Friday, January 19, 2007

stanford events: South Asia Colloquium

jan 19th, 2007
 
fyi.

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From: South Asia Electronic Mailing for Seminars/Conferences < sa-mailing@lists.stanford.edu>
Date: Jan 20, 2007 4:34 AM
Subject: South Asia Colloquium
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South Asia Colloquium

Shorenstein Asia-Pacific Research Center,

Freeman Spogli Institute, Stanford University

Winter Quarter 2007

 
Tuesday, February 6
"Pakistan: the Limits of Islamization"
Frederic Grare, Visiting Scholar, Carnegie Endowment for International Peace
 
The islamization process in Pakistan is at the core of the contradictions and identity conflict of Pakistan. It is the permanent attempt to rewrite the history whose founding fathers intended to make the homeland for the Muslims of the Indian Subcontinent, much the against the will of the clergy. However it is also an instrument of perpetuation in power of a largely secular military, which constantly manipulates Islamic symbols.   
 
Although widely discussed, the process of islamization in Pakistan has remained relatively limited. No elected legislature went beyond the expression of the idea of the supremacy of the Islamic law. No elected legislature ever passed a somewhat substantial provision. Despite an increasingly strong, or at least vocal religious pressure, the constitution and the legislation of the Pakistani state are still based on a compromise between modernist institutions and ever more pressing religious demands, yet still limited. The supremacy of the Sharia is regularly reaffirmed, yet its implementation does not progress.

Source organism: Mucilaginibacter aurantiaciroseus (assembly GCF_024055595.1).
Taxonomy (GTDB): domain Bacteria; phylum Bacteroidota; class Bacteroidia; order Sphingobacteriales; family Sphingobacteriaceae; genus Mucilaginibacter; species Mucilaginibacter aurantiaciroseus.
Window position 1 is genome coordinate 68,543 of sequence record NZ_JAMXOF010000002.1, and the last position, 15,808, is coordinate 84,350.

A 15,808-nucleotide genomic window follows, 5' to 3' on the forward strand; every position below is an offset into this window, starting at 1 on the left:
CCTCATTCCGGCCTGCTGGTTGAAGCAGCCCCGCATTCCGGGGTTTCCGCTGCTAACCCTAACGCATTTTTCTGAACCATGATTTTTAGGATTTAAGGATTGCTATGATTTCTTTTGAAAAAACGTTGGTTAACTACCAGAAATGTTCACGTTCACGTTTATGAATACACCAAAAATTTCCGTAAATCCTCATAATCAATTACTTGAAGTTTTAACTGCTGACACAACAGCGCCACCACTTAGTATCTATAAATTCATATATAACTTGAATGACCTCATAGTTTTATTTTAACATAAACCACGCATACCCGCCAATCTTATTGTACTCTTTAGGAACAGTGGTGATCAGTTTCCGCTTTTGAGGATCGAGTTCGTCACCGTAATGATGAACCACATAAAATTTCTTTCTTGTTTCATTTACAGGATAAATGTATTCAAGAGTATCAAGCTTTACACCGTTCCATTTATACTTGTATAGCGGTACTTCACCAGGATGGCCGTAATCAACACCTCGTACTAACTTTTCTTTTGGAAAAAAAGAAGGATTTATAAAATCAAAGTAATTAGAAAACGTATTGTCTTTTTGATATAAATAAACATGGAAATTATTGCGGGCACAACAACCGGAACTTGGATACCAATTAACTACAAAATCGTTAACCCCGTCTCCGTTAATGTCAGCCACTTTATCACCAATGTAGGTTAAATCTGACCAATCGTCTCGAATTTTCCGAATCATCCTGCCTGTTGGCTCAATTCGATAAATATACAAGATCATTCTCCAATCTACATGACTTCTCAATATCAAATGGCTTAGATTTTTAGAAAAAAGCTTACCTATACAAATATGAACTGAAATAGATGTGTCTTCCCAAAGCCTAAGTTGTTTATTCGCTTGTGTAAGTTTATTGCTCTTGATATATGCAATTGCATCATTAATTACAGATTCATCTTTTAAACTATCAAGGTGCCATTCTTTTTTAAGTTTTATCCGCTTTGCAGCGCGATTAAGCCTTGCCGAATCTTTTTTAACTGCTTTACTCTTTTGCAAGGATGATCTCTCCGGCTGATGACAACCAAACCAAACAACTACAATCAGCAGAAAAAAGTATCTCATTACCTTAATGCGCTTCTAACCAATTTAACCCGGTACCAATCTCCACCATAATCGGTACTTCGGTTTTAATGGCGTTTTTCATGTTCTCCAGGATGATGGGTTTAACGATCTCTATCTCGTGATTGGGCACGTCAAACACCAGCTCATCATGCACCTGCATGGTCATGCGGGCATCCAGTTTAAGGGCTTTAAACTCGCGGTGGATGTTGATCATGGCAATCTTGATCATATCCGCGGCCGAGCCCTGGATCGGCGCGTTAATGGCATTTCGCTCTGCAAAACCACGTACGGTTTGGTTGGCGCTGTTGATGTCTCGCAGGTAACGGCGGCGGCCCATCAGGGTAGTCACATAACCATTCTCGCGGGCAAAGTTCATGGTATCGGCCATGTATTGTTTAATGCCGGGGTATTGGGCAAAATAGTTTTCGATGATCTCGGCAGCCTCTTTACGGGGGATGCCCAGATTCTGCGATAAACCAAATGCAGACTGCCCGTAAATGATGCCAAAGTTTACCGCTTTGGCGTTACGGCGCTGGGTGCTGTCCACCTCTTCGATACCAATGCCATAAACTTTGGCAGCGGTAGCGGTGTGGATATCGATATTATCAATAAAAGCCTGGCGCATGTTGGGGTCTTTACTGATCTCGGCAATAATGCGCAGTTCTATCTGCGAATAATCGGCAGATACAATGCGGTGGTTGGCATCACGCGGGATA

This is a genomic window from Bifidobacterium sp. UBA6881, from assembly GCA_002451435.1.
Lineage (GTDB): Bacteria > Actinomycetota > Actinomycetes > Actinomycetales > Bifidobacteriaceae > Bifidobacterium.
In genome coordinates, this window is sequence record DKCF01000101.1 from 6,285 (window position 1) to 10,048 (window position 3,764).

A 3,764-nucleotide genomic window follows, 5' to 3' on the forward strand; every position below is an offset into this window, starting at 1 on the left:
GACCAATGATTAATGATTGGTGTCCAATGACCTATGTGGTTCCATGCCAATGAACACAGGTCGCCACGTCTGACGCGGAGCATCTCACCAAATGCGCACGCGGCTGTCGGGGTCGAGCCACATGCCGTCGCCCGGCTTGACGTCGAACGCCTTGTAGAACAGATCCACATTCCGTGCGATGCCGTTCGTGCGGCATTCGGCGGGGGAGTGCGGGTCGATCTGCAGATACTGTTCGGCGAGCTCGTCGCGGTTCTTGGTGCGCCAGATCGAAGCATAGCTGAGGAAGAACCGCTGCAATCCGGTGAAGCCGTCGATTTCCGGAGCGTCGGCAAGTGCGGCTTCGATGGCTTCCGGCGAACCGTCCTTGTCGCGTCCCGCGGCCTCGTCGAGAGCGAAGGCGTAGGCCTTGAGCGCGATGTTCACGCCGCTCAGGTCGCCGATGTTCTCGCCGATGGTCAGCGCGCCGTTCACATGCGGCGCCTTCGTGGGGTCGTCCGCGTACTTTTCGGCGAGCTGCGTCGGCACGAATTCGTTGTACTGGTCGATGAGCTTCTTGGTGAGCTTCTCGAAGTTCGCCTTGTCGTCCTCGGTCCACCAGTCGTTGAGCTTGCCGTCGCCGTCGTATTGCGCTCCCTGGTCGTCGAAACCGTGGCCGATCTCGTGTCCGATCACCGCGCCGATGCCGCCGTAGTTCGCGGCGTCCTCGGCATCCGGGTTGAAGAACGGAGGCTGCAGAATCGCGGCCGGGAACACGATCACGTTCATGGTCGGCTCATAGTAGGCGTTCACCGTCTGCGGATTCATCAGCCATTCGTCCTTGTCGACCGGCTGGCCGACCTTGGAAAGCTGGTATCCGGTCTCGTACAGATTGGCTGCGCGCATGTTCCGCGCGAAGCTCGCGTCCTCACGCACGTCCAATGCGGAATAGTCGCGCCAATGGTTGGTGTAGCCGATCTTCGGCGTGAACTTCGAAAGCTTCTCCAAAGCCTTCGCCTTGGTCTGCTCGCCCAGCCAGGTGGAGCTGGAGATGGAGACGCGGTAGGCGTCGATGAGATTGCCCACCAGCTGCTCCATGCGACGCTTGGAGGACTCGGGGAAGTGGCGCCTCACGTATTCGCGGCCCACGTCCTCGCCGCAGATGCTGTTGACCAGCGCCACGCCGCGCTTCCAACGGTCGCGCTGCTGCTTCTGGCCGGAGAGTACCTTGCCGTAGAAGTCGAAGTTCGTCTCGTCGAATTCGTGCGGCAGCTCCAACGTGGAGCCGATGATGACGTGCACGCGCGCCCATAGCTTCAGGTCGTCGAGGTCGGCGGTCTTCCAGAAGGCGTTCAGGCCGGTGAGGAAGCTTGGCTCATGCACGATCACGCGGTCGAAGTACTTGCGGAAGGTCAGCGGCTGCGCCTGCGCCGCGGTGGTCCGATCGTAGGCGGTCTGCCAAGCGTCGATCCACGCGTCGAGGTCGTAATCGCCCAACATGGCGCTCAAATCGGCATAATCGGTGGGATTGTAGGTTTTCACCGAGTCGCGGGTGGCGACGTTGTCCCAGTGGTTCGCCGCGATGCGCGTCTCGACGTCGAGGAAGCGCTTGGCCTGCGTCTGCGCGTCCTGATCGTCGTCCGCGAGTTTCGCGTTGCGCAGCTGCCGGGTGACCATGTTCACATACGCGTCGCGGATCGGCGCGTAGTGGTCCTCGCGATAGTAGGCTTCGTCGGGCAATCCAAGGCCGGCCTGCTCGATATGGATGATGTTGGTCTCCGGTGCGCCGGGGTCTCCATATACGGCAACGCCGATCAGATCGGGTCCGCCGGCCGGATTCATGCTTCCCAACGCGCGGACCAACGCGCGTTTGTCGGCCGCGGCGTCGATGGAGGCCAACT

The presentation will analyze the impact of the islamization policies, less however on the legal and constitutional system than on the economic, political and social life of Pakistan. Starting from the observation that the islamization process is more limited that it may seem, the presentation will draw on to say that this process reinforces more than it challenges the existing political and social order, and its most salient political expression, the current military regime, by preventing, on the one side the emergence of any real alternative political project and, although in a more pragmatic manner, by bringing back in mainstream politics the fraction of the social body which could possibly be tempted by more radical means of actions.  
 
In this perspective, four dimensions will be more specifically studied: 1) The evolution of the role of religious movements and parties within the Pakistani state; 2) The relationship between these same religious movements and parties and the Pakistani establishment; 3) The specific role of the madrasas in this relation; 4) The relation the religious parties entertains with democracy.  
 
Frederic Grare is a visiting scholar with the Carnegie Endowment for International Peace. He will lead a project assessing U.S. and European policies toward Pakistan and, where appropriate, recommending alternatives with Ashley J. Tellis and George Perkovich. Grare will focus on the tension between stability and democratization in Pakistan, including challenges of sectarian conflict, Islamist political mobilization, and educational reform.   Grare also will facilitate interactions between U.S. experts and officials and European counterparts on the main policy challenges in South Asia.
 
Grare is a leading expert and writer on South Asia, having served most recently in the French embassy in Pakistan and, from 1999 to 2003 in New Delhi as director of the Centre for Social Sciences and Humanities.   Grare has written extensively on security issues, Islamist movements, and sectarian conflict in Pakistan and Afghanistan.  He also has edited the volume, India, China, Russia: Intricacies of an Asian Triangle.